And that included a 6-1, 6-3 win against the very good Polish pair of Jans and Rosolska.

These days, she’s big on causes, both political and environmental, in her native Bulgaria.

Every once in awhile, you see her at the legends’ events.

Shapo playing for Bruno at IW

INDIAN WELLS, Calif. – Right around this time of the year, especially, young Canadian Denis Shapovalov’s thoughts turn to his friend Bruno Agostinelli.

And when he (finally) successfully opened his singles quest at the BNP Paribas Open late Sunday afternoon, he pointed up to the sky in remembrance after the victory.

Agostinelli, who would have turned 32 next month, tragically died during the Indian Wells event three years ago

On March 9, 2016, the then 28-year-old, who had become a father just two weeks before, lost control of his motorcycle and died, in Toronto.

Agostinelli had been a Davis Cup hero when given a brief moment to shine down in the wilds of the American zonals in South America.

He had been a college player and a captain of his team at the University of Kentucky. And when he went into coaching at a young age, he was an influence on many young players.

Agostinelli, who had a sweet one-handed backhand, never made it as a pro. But he realized early that coaching was his calling. Tragically, he was just 28 when he died in a motorcycle crash. (Stephanie Myles/Tennis.Life)

One of those was Shapovalov.

We didn’t notice it at the time, but it appears Shapovalov offered up the same tribute Saturday – the exact anniversary of Agostinelli’s death – after he and Rohan Bopanna won their first-round doubles match. It was a pretty big upset, over No. 2 seeds Jamie Murray and Bruno Soares.


Here’s what Shapovalov said about it, following his 6-3, 6-4 win over Steve Johnson Wednesday.

(Shapovalov was accommodating enough to come into press between his singles and his doubles match against Novak Djokovic and Fabio Fognini later in the evening. That one didn’t go as well, with Shapovalov and Rohan Bopanna going down 10-8 in the match tiebreak).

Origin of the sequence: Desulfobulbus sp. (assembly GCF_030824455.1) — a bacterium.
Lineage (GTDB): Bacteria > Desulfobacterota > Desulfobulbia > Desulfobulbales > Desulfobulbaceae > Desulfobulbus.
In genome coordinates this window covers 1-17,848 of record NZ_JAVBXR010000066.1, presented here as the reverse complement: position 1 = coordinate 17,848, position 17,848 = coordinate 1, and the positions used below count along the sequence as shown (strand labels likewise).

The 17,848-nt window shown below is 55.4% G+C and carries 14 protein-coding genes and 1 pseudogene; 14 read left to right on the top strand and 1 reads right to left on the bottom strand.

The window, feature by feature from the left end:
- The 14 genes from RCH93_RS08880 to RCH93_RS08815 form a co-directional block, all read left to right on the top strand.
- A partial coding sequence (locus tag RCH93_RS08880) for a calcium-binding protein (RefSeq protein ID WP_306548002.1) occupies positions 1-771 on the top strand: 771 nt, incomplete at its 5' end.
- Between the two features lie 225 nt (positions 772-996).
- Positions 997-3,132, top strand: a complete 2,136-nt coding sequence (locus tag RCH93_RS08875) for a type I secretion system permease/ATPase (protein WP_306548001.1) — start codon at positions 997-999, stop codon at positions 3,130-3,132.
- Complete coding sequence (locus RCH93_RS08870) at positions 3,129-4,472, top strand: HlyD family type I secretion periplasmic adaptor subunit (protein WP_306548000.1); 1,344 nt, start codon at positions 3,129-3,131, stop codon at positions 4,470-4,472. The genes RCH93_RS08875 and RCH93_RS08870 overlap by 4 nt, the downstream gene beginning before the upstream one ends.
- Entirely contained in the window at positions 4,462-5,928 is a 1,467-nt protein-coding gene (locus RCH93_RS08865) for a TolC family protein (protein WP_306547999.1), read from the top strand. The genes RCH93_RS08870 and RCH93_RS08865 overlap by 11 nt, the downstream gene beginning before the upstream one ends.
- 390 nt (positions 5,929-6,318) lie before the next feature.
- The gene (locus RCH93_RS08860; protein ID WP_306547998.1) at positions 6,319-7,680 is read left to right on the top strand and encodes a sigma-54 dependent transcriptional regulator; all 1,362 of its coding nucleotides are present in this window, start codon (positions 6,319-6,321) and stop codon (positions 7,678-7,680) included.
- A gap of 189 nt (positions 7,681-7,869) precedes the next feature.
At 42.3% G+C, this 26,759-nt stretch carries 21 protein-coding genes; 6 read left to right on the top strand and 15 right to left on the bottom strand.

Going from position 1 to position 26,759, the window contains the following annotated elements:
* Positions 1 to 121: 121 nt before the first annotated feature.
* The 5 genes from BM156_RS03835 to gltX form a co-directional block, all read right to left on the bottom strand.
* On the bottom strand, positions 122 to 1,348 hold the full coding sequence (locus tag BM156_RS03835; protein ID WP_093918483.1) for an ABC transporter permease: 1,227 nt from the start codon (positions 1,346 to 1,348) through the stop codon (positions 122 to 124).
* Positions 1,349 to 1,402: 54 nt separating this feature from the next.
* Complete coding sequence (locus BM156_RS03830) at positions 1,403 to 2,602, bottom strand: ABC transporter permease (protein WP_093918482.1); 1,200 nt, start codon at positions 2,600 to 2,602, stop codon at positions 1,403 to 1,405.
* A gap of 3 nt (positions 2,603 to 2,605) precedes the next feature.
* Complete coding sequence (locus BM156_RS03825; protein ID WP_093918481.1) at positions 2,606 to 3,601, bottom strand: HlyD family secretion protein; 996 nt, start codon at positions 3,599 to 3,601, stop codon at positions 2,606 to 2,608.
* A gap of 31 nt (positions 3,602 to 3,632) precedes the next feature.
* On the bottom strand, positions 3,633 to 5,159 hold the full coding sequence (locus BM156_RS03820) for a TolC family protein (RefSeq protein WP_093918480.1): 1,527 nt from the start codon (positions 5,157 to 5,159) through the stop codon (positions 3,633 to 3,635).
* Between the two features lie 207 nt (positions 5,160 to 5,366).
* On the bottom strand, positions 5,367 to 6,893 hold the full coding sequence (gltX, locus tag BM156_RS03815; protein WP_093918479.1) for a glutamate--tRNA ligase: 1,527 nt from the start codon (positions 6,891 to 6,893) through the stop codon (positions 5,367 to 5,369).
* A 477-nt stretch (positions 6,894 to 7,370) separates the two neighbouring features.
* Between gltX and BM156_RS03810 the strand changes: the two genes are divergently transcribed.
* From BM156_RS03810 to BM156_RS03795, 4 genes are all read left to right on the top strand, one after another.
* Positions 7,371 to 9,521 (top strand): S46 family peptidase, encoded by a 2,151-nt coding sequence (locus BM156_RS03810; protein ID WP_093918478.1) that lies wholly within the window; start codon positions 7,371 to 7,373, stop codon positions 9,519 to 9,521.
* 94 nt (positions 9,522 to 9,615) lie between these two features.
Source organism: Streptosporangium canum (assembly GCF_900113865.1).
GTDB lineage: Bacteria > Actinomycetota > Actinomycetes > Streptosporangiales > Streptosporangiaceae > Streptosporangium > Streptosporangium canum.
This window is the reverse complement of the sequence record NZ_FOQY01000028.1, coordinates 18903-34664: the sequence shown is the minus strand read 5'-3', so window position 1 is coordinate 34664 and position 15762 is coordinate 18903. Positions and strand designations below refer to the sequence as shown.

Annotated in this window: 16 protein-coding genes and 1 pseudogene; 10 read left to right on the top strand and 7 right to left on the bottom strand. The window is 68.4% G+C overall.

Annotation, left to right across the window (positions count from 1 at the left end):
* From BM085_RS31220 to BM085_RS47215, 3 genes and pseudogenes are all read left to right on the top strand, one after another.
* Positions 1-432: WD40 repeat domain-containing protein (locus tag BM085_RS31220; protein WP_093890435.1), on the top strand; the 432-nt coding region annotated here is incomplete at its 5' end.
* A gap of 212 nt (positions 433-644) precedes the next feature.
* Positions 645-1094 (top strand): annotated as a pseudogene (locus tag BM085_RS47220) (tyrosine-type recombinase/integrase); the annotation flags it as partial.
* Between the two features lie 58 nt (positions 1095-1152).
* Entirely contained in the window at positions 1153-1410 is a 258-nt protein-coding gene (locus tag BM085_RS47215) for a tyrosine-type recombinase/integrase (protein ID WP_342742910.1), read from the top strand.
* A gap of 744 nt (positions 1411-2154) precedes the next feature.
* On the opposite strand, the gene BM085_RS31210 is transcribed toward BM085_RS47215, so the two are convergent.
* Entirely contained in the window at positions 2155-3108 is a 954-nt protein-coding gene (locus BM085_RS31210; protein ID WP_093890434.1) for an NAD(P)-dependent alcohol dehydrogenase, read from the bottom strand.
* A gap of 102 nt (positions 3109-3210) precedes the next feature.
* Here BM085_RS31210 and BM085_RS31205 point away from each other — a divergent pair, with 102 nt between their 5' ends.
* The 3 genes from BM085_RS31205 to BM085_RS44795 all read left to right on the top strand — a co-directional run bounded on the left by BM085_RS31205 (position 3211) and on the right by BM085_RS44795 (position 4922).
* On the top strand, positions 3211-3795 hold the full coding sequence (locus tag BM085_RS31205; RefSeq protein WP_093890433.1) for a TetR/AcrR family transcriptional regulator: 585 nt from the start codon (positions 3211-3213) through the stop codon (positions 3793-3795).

Situation normal: Venus and Serena at IW (video)

INDIAN WELLS, Calif. – Venus and and Serena Williams will never forget why they didn’t come to the BNP Paribas Open for nearly 15 years.

No one is likely to, any time soon.

But now that they made the decision to return – first Serena in 2015, then her sister a year later – it all just seems so … normal.

The sisters met up and chatted on adjoining courts Tuesday, with Venus having already practiced inside Stadium 1.

During perhaps the longest-ever ankle tape job (more than 20 minutes), the sisters gabbed. And then, as Serena went through her paces with hitting partner Jarmere Jenkins, they took another little break later, as Venus headed off to the rest of her day.

The moments when you see the two together at tournaments are fairly rare. They don’t practice together on site much. And while both prefer early-morning practice slots, they often follow each other.

It’s just a reminder about how the very best, most incredible thing about their legacy is their unbreakable bond, their sisterhood.